What's ahead for the fed and international investing? (excerpt)On the Trading DeskSM—
By Peter Nulty
Dr. Brian Jacobsen, CFA, CFP®, John Manley, CFA, and James Kochan, capital markets strategists with Wells Fargo Funds Management LLC, sat down with Peter Nulty to discuss their outlook for the Fed and international investing in this excerpt of On the Trading DeskSMfrom January 11, 2013. The interview is based on the outlook paper, “Love risk by managing it.”
I thought we’d start by asking what managing risk means to each of you, and how it might help us to learn to love risk to some degree. John, could we start with you?
Manley: Well, you can’t get rid of risk. The best you can do is spread it around, take different positions with different assets that help us no matter what’s going on.
Jim, what do you feel?
Kochan: We want to mitigate credit risk, to the degree that we can, and good credit research is extremely important in that regard.
Brian, how do you view this?
Jacobsen: I think managing risk really boils down to diversifying a portfolio, but also looking for opportunities globally, and know what you own—research the corporations you’re investing in. You might not learn how to love risk, but at least maybe you could learn how to stomach it.
And that brings us to our first hot topic: What’s ahead for the Fed? Brian, what do you see the Fed doing in the year ahead?
Jacobsen: As it stands right now, the Federal Reserve, based on their forecast, is not expecting to actually tighten monetary policy until the middle of 2015. They have set some specific targets that they would like to see in their forecasts before they begin to increase interest rates. They’re looking for unemployment to come down to 6.5%, and they will tolerate inflation going up to 2.5%. They think that’s going to happen maybe in the middle of 2015. According to my forecast, I think they might be a little bit too pessimistic about their ability to control inflation, and perhaps also their ability to drive down the unemployment rate. So we might be looking at 2014 when the Fed might tighten monetary policy. But for the year ahead, I think it’s really important to note that the composition of the Fed, the voting members of the Federal Open Market Committee, is changing. It’s going to take on a much more dovish tone, individuals who are going to be voting on policy are going to be willing to tolerate more inflation than the hawkish members who are more concerned about controlling inflation. So for the balance of 2013, I’m not expecting the Fed to tighten monetary policy. They might actually loosen monetary policy even more through buying more Treasury securities or mortgage-backed securities.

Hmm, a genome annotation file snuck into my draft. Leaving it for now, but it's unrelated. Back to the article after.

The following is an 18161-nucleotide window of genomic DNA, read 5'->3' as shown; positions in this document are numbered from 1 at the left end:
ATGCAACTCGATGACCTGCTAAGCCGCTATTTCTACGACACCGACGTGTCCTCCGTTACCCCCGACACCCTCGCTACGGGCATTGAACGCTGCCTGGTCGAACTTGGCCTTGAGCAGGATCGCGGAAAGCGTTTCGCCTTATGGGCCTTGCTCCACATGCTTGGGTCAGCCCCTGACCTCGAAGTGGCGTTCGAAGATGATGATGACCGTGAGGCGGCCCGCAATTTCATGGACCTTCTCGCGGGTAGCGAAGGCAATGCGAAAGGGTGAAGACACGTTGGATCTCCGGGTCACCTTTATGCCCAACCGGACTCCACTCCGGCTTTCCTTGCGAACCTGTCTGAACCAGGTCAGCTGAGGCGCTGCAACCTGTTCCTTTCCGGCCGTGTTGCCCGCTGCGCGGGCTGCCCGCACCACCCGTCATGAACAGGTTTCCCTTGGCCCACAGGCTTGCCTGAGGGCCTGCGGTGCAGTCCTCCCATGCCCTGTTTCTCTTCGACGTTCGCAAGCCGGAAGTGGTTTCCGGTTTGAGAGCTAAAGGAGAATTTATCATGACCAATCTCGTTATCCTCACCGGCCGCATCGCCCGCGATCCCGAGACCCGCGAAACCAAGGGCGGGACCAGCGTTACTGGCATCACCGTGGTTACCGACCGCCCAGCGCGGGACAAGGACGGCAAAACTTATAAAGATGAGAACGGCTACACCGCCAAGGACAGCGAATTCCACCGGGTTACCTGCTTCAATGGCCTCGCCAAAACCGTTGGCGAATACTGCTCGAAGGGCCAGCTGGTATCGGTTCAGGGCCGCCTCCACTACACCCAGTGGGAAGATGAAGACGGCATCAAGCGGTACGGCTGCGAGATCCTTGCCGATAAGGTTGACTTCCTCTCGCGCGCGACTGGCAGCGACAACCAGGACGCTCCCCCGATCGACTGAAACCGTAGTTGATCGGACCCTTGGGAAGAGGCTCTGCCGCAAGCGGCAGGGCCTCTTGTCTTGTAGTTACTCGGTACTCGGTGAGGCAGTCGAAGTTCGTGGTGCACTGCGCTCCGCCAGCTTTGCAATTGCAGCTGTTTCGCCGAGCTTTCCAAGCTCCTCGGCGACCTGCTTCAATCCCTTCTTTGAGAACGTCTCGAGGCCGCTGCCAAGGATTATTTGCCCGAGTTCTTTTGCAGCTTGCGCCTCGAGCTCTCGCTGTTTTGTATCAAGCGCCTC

John, to follow up on that, what impact might the Fed’s actions have on the equity markets?
Manley: Well, if we go back over a long period of time, the Fed’s decision whether to be accommodative or restrictive is one of the driving forces of the market. I think in the environment where we are right now, the Fed being the way they are, trying to push money towards the economy ultimately is pushing money towards the markets, and I think that’s a positive for stocks.
Jim, what do you think interest rates might do and what would that mean for investors?
Kochan: Well, I think as Brian mentioned it’s very likely that short-term rates stay where they are, near zero, for the Year 2013. And if that’s the case, bond yields could rise somewhat even if short-term rates stay this low. But they can’t begin a prolonged cyclical uptrend when the fed funds rate is close to zero. So what I think that means for bond investors is that cash and cash equivalents will continue to provide very, very meager returns. Investors need to look at the other segments of the market. They can’t be overly conservative here. They have to take some risk, particularly credit risk in my view, in order to generate any degree of income in their fixed-income portfolios in 2013.